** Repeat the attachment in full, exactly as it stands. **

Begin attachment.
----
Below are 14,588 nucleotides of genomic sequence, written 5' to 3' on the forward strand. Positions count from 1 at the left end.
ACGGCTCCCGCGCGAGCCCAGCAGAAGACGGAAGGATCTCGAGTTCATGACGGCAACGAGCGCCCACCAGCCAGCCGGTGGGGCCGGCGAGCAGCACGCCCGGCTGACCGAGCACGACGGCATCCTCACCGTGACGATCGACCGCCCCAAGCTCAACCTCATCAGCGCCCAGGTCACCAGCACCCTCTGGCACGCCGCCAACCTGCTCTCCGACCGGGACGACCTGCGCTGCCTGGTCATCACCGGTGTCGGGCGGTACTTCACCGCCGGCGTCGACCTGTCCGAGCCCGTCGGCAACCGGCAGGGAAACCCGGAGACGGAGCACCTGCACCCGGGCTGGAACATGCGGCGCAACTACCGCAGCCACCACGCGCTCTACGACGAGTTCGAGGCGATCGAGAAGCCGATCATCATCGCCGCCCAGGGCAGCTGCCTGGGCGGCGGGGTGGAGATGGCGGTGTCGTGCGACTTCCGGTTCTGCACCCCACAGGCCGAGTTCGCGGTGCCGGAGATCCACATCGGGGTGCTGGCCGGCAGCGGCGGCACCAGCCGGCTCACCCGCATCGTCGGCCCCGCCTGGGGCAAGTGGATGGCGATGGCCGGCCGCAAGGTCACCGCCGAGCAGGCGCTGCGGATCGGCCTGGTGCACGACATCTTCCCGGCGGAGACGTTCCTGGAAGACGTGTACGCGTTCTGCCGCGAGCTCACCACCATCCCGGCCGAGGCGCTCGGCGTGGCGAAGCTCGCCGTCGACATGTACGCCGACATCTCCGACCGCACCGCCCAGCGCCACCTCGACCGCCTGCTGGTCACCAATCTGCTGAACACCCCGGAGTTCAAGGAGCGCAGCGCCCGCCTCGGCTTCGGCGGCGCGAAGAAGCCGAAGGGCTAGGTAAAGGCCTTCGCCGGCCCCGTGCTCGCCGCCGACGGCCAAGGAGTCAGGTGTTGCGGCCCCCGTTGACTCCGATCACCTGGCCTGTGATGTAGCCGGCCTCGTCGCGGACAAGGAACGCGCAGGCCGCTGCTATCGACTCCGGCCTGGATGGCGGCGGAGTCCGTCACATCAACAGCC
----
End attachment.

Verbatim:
Below are 14,588 nucleotides of genomic sequence, written 5' to 3' on the forward strand. Positions count from 1 at the left end.
ACGGCTCCCGCGCGAGCCCAGCAGAAGACGGAAGGATCTCGAGTTCATGACGGCAACGAGCGCCCACCAGCCAGCCGGTGGGGCCGGCGAGCAGCACGCCCGGCTGACCGAGCACGACGGCATCCTCACCGTGACGATCGACCGCCCCAAGCTCAACCTCATCAGCGCCCAGGTCACCAGCACCCTCTGGCACGCCGCCAACCTGCTCTCCGACCGGGACGACCTGCGCTGCCTGGTCATCACCGGTGTCGGGCGGTACTTCACCGCCGGCGTCGACCTGTCCGAGCCCGTCGGCAACCGGCAGGGAAACCCGGAGACGGAGCACCTGCACCCGGGCTGGAACATGCGGCGCAACTACCGCAGCCACCACGCGCTCTACGACGAGTTCGAGGCGATCGAGAAGCCGATCATCATCGCCGCCCAGGGCAGCTGCCTGGGCGGCGGGGTGGAGATGGCGGTGTCGTGCGACTTCCGGTTCTGCACCCCACAGGCCGAGTTCGCGGTGCCGGAGATCCACATCGGGGTGCTGGCCGGCAGCGGCGGCACCAGCCGGCTCACCCGCATCGTCGGCCCCGCCTGGGGCAAGTGGATGGCGATGGCCGGCCGCAAGGTCACCGCCGAGCAGGCGCTGCGGATCGGCCTGGTGCACGACATCTTCCCGGCGGAGACGTTCCTGGAAGACGTGTACGCGTTCTGCCGCGAGCTCACCACCATCCCGGCCGAGGCGCTCGGCGTGGCGAAGCTCGCCGTCGACATGTACGCCGACATCTCCGACCGCACCGCCCAGCGCCACCTCGACCGCCTGCTGGTCACCAATCTGCTGAACACCCCGGAGTTCAAGGAGCGCAGCGCCCGCCTCGGCTTCGGCGGCGCGAAGAAGCCGAAGGGCTAGGTAAAGGCCTTCGCCGGCCCCGTGCTCGCCGCCGACGGCCAAGGAGTCAGGTGTTGCGGCCCCCGTTGACTCCGATCACCTGGCCTGTGATGTAGCCGGCCTCGTCGCGGACAAGGAACGCGCAGGCCGCTGCTATCGACTCCGGCCTGGATGGCGGCGGAGTCCGTCACATCAACAGCC